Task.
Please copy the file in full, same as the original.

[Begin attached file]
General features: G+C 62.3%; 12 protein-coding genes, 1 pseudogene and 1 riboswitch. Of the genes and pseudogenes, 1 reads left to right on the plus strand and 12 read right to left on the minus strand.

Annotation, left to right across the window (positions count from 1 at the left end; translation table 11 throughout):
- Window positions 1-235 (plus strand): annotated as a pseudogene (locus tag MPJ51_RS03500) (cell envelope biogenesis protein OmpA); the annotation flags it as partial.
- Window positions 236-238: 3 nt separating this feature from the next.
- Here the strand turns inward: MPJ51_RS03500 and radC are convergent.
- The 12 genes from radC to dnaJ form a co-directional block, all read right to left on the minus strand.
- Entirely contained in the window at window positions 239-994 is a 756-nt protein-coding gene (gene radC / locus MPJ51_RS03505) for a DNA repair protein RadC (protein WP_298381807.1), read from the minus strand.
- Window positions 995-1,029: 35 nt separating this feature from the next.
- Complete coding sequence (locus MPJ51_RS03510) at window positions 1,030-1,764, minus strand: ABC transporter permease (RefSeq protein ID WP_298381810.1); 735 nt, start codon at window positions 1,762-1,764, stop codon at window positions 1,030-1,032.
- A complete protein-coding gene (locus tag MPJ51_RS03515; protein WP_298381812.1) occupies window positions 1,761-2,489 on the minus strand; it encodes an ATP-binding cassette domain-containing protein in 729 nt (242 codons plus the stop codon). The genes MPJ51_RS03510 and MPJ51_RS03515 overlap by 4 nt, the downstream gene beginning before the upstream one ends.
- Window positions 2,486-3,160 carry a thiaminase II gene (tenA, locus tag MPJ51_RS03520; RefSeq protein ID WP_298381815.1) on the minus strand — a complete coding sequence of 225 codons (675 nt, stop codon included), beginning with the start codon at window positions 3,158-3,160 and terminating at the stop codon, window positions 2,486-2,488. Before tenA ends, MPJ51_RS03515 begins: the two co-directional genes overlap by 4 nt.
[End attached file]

General features: G+C 62.3%; 12 protein-coding genes, 1 pseudogene and 1 riboswitch. Of the genes and pseudogenes, 1 reads left to right on the plus strand and 12 read right to left on the minus strand.

Annotation, left to right across the window (positions count from 1 at the left end; translation table 11 throughout):
- Window positions 1-235 (plus strand): annotated as a pseudogene (locus tag MPJ51_RS03500) (cell envelope biogenesis protein OmpA); the annotation flags it as partial.
- Window positions 236-238: 3 nt separating this feature from the next.
- Here the strand turns inward: MPJ51_RS03500 and radC are convergent.
- The 12 genes from radC to dnaJ form a co-directional block, all read right to left on the minus strand.
- Entirely contained in the window at window positions 239-994 is a 756-nt protein-coding gene (gene radC / locus MPJ51_RS03505) for a DNA repair protein RadC (protein WP_298381807.1), read from the minus strand.
- Window positions 995-1,029: 35 nt separating this feature from the next.
- Complete coding sequence (locus MPJ51_RS03510) at window positions 1,030-1,764, minus strand: ABC transporter permease (RefSeq protein ID WP_298381810.1); 735 nt, start codon at window positions 1,762-1,764, stop codon at window positions 1,030-1,032.
- A complete protein-coding gene (locus tag MPJ51_RS03515; protein WP_298381812.1) occupies window positions 1,761-2,489 on the minus strand; it encodes an ATP-binding cassette domain-containing protein in 729 nt (242 codons plus the stop codon). The genes MPJ51_RS03510 and MPJ51_RS03515 overlap by 4 nt, the downstream gene beginning before the upstream one ends.
- Window positions 2,486-3,160 carry a thiaminase II gene (tenA, locus tag MPJ51_RS03520; RefSeq protein ID WP_298381815.1) on the minus strand — a complete coding sequence of 225 codons (675 nt, stop codon included), beginning with the start codon at window positions 3,158-3,160 and terminating at the stop codon, window positions 2,486-2,488. Before tenA ends, MPJ51_RS03515 begins: the two co-directional genes overlap by 4 nt.